Beyond Vassar

Special Victims Unit Prosecutor Breaks New Ground

By Larry Hertz

For nearly two decades, Kristine Decker Hawlk ’91 has been fighting for victims of domestic violence and sexual abuse as a prosecutor in the Dutchess County (New York) District Attorney’s Office. But all those years of experience in the Special Victims Unit don’t make the work any easier. “Just when you think you’ve seen everything, some case comes along that’s even more horrifying,” Hawlk says. “There are days when you come face-to-face with evil.”

Special Victims Unit prosecutor Kristine Hawlk ’91 was the first prosecutor in New York to use a therapy dog in the courtroom.
Special Victims Unit prosecutor Kristine Hawlk ’91 was the first prosecutor in New York to use a therapy dog in the courtroom.

Because of the nature of the crimes, Hawlk must form closer bonds with victims than most other prosecutors. And there are times when she has to be creative in how she presents her case to a jury. “You’re not dealing with a simple robbery or burglary,” Hawlk says. “These victims have to get up in front of a roomful of strangers and talk about things that most of us would find difficult to talk about with our closest friends. Most often, the offender is someone who was very close to them.”

In 2010, Hawlk broke new legal ground when she convinced a judge to allow a teenage girl to have a specially trained dog accompany her on the witness stand when she testified against her father. The dog had been used in the girl’s therapy to help her talk about what had happened and to prepare her for the trial. The case was the first ever in New York in which a “comfort dog” was permitted in a courtroom.

Hawlk obtained a conviction, and the verdict withstood an appeal by defense attorneys who contended the dog’s presence had unfairly influenced the jury. Hawlk and others in the District Attorney’s Office are continuing to work with state lawmakers to craft a new law that would set standards and parameters in which the use of such comfort animals would be permitted. Several other states—including Washington, Indiana, Arizona, and Hawaii—already have such a law, and Hawlk says she hopes New York prosecutors will soon be able to use such a technique more regularly to ease the stress on victims.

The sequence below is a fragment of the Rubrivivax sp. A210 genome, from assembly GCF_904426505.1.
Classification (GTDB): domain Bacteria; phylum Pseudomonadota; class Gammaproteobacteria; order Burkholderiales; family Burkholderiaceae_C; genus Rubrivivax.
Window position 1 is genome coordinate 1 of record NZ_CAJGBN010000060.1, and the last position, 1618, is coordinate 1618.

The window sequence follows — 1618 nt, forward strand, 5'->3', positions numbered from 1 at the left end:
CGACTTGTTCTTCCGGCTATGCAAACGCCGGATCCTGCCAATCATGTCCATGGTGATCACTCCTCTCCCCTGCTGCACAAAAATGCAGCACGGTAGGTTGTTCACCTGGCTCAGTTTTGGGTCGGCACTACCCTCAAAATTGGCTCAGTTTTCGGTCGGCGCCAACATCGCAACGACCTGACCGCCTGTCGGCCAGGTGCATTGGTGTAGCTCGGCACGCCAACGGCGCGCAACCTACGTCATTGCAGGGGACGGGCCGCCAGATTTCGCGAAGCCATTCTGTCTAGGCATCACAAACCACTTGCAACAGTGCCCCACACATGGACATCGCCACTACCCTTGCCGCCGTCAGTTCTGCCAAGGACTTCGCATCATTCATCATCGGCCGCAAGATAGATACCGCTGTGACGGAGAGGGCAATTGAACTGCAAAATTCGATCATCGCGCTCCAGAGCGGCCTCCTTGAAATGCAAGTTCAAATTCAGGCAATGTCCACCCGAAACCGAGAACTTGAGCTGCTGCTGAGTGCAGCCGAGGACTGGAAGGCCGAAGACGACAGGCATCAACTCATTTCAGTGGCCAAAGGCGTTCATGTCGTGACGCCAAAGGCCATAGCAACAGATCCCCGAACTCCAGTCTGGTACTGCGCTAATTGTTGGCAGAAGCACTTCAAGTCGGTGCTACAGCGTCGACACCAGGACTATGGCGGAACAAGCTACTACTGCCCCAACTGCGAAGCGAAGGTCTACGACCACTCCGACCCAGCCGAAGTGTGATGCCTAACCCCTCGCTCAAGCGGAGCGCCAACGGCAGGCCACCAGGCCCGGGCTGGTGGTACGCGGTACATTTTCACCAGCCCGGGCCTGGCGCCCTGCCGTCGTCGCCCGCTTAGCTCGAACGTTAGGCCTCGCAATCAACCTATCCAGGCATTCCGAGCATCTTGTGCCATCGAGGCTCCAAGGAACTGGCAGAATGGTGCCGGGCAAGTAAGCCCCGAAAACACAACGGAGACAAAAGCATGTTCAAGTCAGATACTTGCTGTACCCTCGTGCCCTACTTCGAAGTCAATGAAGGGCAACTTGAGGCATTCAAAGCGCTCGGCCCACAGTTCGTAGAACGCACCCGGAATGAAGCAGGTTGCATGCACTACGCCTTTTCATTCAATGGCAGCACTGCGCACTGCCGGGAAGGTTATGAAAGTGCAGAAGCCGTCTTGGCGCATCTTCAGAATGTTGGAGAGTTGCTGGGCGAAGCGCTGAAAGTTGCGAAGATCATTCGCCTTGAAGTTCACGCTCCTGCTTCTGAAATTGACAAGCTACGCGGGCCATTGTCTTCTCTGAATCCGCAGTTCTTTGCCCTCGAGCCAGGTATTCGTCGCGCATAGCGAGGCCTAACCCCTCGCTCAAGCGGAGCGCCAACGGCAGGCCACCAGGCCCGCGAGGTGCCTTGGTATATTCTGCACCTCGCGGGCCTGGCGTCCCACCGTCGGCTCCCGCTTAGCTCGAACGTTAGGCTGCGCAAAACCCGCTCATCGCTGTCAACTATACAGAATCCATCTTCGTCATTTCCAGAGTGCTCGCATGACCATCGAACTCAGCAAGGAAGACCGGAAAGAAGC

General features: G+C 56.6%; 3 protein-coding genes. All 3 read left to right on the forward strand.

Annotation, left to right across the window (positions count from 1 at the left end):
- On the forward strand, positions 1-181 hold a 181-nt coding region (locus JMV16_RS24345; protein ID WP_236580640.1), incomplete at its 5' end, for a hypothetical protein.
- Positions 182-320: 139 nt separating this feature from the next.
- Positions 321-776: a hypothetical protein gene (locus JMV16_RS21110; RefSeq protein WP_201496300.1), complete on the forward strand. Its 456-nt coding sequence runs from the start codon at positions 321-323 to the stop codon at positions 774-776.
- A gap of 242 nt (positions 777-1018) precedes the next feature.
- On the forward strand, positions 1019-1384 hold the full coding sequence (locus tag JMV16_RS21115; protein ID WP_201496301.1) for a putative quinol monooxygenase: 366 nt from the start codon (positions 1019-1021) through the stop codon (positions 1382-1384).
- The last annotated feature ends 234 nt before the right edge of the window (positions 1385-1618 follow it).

“There’s no formula—no one-size-fits-all—that I can use to help them prepare to come to court,” Hawlk says. “It’s quite common for them to tell me at the start of a case, ‘I just can’t do this.’ You have to find ways to establish trust, and that’s always challenging.”

Hawlk says she never promises victims she’ll secure a conviction. “I tell them up front that I’ll never lie to them, and I can’t guarantee a guilty verdict. But I do promise I’ll do everything I can to try to keep them safe by holding the offender accountable,” she says.

In one case, a child who had been raped refused to discuss the details of her abuse while Hawlk was looking at her. So, Hawlk sat on the floor with her back to the child as she talked about what had happened.

A native of Dutchess County, Hawlk says she decided at an early age that she wanted to practice law. “I always told my parents I wanted to be a lawyer or a dolphin trainer at SeaWorld,” she says. “They were quite relieved when I chose the former.”

Hawlk graduated from high school in the spring of 1988, and in part because her mother, Mary Decker, was a Vassar employee, she enrolled at the college that fall. “The close relationships you form with the faculty help shape you in ways a bigger school with larger classes can’t,” Hawlk says.

Two faculty members especially influenced her: the late William Rumble, a political science professor who taught her constitutional law class, and sociology professor Diane Harriford, who is still a member of the faculty. “[Rumble] had a way of making the law come alive, and Diane took sociology out of the theoretical and applied it to everyday situations,” Hawlk says.

As difficult as the work is sometimes, Hawlk plans to remain in the Special Victims Unit for the foreseeable future. “When my niece was 12, she asked me, ‘Aunt Tine, if you’re a lawyer, how come you don’t make lots of money?’” she says. “I don’t do this for the money, and I certainly don’t do it for the glory. You don’t always win in court, but taking the victims through the process often helps them come out the other side, so they can begin to heal. I do it to speak up for those whose voices need to be heard.”